Regret had a vicious hold on me when I entered recovery. One of the 9th Step "Promises" says that "we will not regret the past, nor wish to shut the door on it."  I'm sorry, but there are some things that I both regret, and wish to shut the door on. I regret the immaturity that ended my first marriage through an infidelity, rather than my stepping up to say, "I need to leave."  I regret that I then harmed the man I left my husband for with my acting out and drug use. I was tortured with regret for years, and did my best to ask forgiveness. One man accepted those amends, the other didn't. What came out of that for me was an inventory on morals and values - what did I believe? Who did I want to be as a recovering woman? And out of that process, the resolve that infidelity was no longer an option. I've said that since getting sober I've learned to stop one relationship before starting another. That often gets a chuckle, but the truth is that there is a lot of pain in that statement. And out of that pain, that regret, comes the resolve and the commitment to do things differently, to travel on this earth in a way that doesn't intentionally harm another.

I've had regrets in the years since getting sober - mostly of the "decisions based on self" variety, usually when I've been in a hurry, though I don't always recognize the agitation that wants me to make any decision rather than feel uncomfortable. I can still hear my dear father admonishing me to "slow down, Jeanine!" as I raced out of the bathroom pulling my pants up to rejoin the softball game in the street. Slow down, Jeanine. To borrow from a program saying, I haven't gotten into trouble every time I've been in a hurry, but nearly every time I've gotten into trouble/made a mistake/wished I hadn't, I've been in a hurry. Slow down.

I regret not listening to my mother (she was right - I wish I'd continued with the piano, and I was too young to get married the first time). I regret making choices out of fear. I regret not listening to the still, small voice that whispered to me when a particular job, relationship or friendship wasn't working. I regret barreling along in "self will" when I knew deep inside that a certain action wasn't in my best interest, or another's.

The challenge of maturity is to learn the lessons without making the mistakes. That's where "pause when agitated or doubtful" comes in. Ah, yes. Pause. That is a spiritual muscle that has taken decades to develop. It is not my first line of defense. But I'm learning, still and always. Regret didn't feel good 31 years ago, and it sure doesn't feel good today. The difference is that today I do have choices, and enough experience to know that what's a good idea today will be a good idea tomorrow. I have enough presence, usually, to bite my tongue when speaking up is not my place. I don't live completely regret-free, but these days, they are fewer and far less toxic.

Yes, there are still a few regrets from the past that I'd like to shut the door on, but today I understand that they are my greatest teachers. Dear reader, what have been your greatest teachers? How do you pause today so that you have fewer regrets tomorrow?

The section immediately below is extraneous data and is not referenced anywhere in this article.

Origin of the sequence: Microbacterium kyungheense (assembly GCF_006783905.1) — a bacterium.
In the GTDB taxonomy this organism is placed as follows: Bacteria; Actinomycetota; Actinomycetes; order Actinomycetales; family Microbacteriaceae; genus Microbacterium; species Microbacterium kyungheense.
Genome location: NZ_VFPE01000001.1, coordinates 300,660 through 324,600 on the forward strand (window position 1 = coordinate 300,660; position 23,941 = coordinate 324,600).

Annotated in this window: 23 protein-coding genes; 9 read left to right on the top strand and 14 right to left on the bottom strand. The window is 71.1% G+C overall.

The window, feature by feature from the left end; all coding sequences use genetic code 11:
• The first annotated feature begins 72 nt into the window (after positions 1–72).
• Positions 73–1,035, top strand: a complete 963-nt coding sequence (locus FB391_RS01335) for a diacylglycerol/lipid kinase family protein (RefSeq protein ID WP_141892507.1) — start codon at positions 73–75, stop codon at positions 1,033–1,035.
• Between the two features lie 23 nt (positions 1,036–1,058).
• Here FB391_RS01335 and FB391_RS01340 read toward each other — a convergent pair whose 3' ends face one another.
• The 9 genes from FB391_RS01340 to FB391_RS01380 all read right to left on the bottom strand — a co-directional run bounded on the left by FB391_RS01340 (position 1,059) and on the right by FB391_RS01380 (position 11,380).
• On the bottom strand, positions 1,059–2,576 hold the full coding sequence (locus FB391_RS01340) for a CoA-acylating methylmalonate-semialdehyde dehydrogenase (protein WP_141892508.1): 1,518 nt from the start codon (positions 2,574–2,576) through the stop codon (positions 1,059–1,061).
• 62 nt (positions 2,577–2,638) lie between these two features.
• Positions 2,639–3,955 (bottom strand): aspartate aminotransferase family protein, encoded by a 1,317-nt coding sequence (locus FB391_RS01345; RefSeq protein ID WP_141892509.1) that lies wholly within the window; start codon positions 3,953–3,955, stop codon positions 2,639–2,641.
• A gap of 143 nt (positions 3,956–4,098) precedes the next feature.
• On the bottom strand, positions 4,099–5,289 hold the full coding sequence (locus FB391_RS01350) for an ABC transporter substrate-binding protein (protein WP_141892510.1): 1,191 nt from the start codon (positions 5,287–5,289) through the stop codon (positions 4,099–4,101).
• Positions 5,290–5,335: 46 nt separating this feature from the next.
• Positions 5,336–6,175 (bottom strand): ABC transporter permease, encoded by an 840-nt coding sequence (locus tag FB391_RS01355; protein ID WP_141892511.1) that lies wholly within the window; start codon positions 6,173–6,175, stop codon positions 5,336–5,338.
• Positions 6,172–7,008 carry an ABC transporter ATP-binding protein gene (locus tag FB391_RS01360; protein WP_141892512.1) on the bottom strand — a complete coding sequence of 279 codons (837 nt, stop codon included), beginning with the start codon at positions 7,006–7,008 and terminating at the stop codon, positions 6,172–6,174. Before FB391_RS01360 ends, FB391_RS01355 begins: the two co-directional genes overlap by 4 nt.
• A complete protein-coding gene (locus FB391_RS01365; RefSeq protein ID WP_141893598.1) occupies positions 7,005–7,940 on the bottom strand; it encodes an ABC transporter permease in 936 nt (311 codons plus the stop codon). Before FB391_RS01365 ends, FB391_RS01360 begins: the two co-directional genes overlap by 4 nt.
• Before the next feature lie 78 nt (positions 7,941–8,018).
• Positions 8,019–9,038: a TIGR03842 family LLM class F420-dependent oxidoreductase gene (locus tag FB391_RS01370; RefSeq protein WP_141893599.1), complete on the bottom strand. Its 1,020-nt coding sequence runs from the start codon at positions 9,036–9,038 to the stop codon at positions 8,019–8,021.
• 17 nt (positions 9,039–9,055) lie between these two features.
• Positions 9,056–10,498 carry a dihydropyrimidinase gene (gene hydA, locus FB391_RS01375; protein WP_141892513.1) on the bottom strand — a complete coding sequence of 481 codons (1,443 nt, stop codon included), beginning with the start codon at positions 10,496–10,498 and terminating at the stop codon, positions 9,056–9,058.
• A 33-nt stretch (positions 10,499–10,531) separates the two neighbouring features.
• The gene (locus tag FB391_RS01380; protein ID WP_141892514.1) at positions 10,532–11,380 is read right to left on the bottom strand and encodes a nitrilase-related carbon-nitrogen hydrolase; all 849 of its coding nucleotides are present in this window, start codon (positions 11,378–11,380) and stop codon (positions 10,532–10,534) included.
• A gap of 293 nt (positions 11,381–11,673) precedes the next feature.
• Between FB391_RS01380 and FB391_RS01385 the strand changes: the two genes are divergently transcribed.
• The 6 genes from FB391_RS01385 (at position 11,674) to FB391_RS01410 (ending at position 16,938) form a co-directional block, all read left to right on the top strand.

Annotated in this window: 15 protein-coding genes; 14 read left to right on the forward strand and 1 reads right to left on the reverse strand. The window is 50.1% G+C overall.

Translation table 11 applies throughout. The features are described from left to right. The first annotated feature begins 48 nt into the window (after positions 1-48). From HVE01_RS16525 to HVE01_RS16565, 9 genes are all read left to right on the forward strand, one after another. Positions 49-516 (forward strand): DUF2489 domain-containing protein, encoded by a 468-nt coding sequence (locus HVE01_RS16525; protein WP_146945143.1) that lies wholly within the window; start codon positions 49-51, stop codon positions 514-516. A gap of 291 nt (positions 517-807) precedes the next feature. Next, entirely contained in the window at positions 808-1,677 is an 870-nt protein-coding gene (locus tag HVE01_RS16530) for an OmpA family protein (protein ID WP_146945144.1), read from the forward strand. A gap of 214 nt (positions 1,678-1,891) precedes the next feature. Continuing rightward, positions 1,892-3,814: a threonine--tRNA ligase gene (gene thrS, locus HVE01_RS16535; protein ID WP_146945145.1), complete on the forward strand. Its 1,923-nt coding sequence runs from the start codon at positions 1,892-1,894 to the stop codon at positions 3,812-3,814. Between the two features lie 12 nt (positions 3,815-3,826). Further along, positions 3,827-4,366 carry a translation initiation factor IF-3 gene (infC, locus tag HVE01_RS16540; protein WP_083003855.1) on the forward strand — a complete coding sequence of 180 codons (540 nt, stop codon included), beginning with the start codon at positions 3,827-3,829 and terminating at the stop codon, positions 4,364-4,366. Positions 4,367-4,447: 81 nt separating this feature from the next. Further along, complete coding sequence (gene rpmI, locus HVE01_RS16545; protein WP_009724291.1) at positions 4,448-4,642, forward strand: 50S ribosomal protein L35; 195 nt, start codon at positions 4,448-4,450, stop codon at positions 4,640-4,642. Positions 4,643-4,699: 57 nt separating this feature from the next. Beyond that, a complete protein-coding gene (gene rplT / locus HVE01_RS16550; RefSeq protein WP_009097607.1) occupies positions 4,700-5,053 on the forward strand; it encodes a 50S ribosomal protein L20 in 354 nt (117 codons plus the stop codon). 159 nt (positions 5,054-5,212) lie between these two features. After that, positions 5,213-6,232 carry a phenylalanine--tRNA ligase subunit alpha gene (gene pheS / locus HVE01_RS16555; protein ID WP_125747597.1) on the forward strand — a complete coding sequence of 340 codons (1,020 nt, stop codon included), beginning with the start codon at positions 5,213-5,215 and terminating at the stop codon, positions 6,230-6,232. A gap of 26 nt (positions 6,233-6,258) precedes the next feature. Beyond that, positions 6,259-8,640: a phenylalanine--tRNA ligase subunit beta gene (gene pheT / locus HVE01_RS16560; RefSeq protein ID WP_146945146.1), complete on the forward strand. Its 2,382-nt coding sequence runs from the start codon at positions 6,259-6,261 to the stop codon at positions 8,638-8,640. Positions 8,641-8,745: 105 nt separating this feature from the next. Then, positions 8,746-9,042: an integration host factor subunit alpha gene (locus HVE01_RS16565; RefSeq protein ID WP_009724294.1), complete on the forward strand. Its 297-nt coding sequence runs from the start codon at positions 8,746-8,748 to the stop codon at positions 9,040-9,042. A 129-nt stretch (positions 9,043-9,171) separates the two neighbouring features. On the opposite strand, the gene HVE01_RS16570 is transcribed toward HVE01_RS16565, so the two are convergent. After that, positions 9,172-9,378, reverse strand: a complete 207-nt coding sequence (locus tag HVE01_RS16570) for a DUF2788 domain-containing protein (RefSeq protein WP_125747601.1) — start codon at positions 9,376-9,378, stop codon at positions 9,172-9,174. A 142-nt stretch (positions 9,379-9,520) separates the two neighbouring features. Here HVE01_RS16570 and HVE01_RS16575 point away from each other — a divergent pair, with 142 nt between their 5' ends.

Wednesday, December 14, 2016

Right where I'm supposed to be...

Treatment was a positive experience for me. Oh sure, there were moments of "what am I doing here?" but overall, I was mesmerized by the mere fact that I was living with all these people, and they were drug free. I was not a joiner - I'd never even been a Camp Fire Girl, and had a very small world of boyfriend and one or two close friends. There were other people around, but I was most comfortable with me, myself, and I. I might've told you at the time that I didn't like people. The truth is that I was afraid. And here I was, with thirty of them - laughing, crying, hearing stories that made me cringe, kneeling beside a guy as he had a withdrawal seizure right there in the living room.

There were many meaningful events during my 28 day stay, but one incident stands out as shaping my future. One of our group members was a Viet Nam vet who was wound tight with grief and guilt over his experiences in the war. One afternoon in group, near the end of his stay, he broke, sobbing out the terrible things he'd participated in that he'd kept secret, and drank over, all the years since. Every person in that group was right there with him, holding space as he felt the pain and released it. As he wound down, I thought, "I want to be a part of this."

I didn't have to work for the first months following treatment, for which I'll be forever grateful. When I did get a job at an insurance company at the end of that first year, I felt shell-shocked myself. It had been a while since I'd had an office job, but it was more that I felt like an alien with the other clerical gals who talked about dates and dresses, or what they were going to feed the kids for dinner. In the desperation and drama of early recovery, I cried to myself one afternoon, "Don't you people know where I've been?" Of course they didn't. But I knew then that I needed to work with people who would understand, and who might benefit from my experience in the trenches of addiction.

Last week I was at a continuing education training at the Peace-Health hospital in Vancouver, WA, which used to be St. Joseph's, or "St. Jo's."  I started my career in treatment there, in a year long training program that was a combination of classes and work experience. At the end of that year, I was hired on to work with the adolescents - a conglomeration of Native American kids from the Chemawa Boarding School and western reservations, white rural kids from the small communities surrounding Vancouver, and the occasional well-to-do youngster from Lake O, a tony suburb, where parents often insisted "we don't have a problem here." Whether running on the beach with kids who'd never seen the ocean, or holding a teenager as she cried for her lost childhood, I knew I was where I was supposed to be.